Sample Nucleic Acids

Preparations of nucleic acids (“samples”) can be obtained from biological sources and prepared using conventional methods known in the art. In particular, DNA or RNA useful in the methods described herein can be extracted and/or amplified from any source, including bacteria, protozoa, fungi, viruses, organelles, as well higher organisms such as plants or animals, particularly mammals, and more particularly humans. Suitable nucleic acids can also be obtained from environmental sources (e.g., pond water), from man-made products (e.g., food), from forensic samples, and the like. Nucleic acids can be extracted or amplified from cells, bodily fluids (e.g., blood, a blood fraction, urine, etc.), or tissue samples by any of a variety of standard techniques. Illustrative samples include samples of plasma, serum, spinal fluid, lymph fluid, peritoneal fluid, pleural fluid, oral fluid, and external sections of the skin; samples from the respiratory, intestinal genital, and urinary tracts; samples of tears, saliva, blood cells, stem cells, or tumors. For example, samples of fetal DNA can be obtained from an embryo or from maternal blood. Samples can be obtained from live or dead organisms or from in vitro cultures. Illustrative samples can include single cells, paraffin-embedded tissue samples, and needle biopsies. Nucleic acids useful in the invention can also be derived from one or more nucleic acid libraries, including cDNA, cosmid, YAC, BAC, Pl, PAC libraries, and the like.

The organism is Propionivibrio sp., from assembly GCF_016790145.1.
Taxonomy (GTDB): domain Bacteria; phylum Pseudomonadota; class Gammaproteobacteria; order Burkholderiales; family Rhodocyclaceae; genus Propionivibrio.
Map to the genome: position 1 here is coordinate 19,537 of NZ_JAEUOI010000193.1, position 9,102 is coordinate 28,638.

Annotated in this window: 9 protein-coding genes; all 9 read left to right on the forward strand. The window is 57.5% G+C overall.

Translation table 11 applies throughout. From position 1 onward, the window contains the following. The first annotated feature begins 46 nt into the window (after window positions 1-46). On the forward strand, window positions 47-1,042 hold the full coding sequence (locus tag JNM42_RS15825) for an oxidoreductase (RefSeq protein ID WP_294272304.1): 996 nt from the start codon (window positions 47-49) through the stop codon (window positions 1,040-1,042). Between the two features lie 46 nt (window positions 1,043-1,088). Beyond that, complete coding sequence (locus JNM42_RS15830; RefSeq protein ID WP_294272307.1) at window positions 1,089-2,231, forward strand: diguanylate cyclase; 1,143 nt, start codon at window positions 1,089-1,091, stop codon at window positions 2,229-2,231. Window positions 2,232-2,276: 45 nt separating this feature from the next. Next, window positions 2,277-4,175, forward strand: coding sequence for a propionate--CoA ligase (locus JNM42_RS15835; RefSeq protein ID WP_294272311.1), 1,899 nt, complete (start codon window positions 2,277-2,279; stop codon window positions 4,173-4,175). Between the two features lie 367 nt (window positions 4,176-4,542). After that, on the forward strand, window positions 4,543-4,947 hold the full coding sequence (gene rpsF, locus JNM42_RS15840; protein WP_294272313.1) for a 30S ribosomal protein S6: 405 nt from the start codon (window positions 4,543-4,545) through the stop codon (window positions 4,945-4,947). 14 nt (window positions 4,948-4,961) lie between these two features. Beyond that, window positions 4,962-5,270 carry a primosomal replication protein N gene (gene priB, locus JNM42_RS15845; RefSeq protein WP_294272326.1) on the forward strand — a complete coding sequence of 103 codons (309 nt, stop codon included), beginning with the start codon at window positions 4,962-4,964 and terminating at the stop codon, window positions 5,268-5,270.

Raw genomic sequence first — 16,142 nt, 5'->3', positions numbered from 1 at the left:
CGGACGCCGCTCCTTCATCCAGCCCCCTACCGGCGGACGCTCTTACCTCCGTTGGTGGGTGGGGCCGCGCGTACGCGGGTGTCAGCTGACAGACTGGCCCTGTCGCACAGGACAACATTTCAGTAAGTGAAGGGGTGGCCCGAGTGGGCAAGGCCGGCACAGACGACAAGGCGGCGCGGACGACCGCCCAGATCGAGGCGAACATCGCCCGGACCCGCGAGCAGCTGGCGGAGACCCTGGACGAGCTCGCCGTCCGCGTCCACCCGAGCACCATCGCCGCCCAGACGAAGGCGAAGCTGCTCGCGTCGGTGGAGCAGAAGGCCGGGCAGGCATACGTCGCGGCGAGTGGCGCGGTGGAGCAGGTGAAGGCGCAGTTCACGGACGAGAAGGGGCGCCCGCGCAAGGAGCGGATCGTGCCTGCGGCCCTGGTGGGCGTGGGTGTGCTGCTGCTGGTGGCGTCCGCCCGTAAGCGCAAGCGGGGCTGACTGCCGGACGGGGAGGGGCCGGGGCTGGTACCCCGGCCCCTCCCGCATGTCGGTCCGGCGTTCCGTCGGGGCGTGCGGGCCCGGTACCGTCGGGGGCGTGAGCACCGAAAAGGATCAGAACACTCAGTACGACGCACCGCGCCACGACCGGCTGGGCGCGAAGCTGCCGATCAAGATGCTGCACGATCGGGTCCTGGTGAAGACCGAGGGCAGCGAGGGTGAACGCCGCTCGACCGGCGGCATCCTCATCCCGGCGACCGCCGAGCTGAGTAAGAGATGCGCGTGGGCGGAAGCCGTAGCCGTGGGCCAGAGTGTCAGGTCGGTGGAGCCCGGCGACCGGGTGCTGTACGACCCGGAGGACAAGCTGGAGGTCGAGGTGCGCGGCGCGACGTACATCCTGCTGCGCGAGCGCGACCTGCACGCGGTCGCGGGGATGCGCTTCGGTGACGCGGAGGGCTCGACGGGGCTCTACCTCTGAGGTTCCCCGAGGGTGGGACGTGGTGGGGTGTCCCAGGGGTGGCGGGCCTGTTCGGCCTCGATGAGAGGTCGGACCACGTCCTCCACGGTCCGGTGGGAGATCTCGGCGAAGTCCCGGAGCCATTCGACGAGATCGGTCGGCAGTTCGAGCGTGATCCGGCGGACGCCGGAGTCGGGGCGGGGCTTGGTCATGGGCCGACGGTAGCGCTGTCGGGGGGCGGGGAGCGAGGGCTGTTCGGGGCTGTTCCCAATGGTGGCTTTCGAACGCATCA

Nucleic acids of interest can be isolated using methods well known in the art, with the choice of a specific method depending on the source, the nature of nucleic acid, and similar factors. The sample nucleic acids need not be in pure form, but are typically sufficiently pure to allow the amplification steps of the methods of the invention to be performed. Where the target nucleic acids are RNA, the RNA can be reversed transcribed into cDNA by standard methods known in the art and as described in Sambrook, J., Fritsch, E. F., and Maniatis, T., Molecular Cloning: A Laboratory Manual. Cold Spring Harbor Laboratory Press, NY, Vol. 1, 2, 3 (1989), for example. The cDNA can then be analyzed according to the methods of the invention.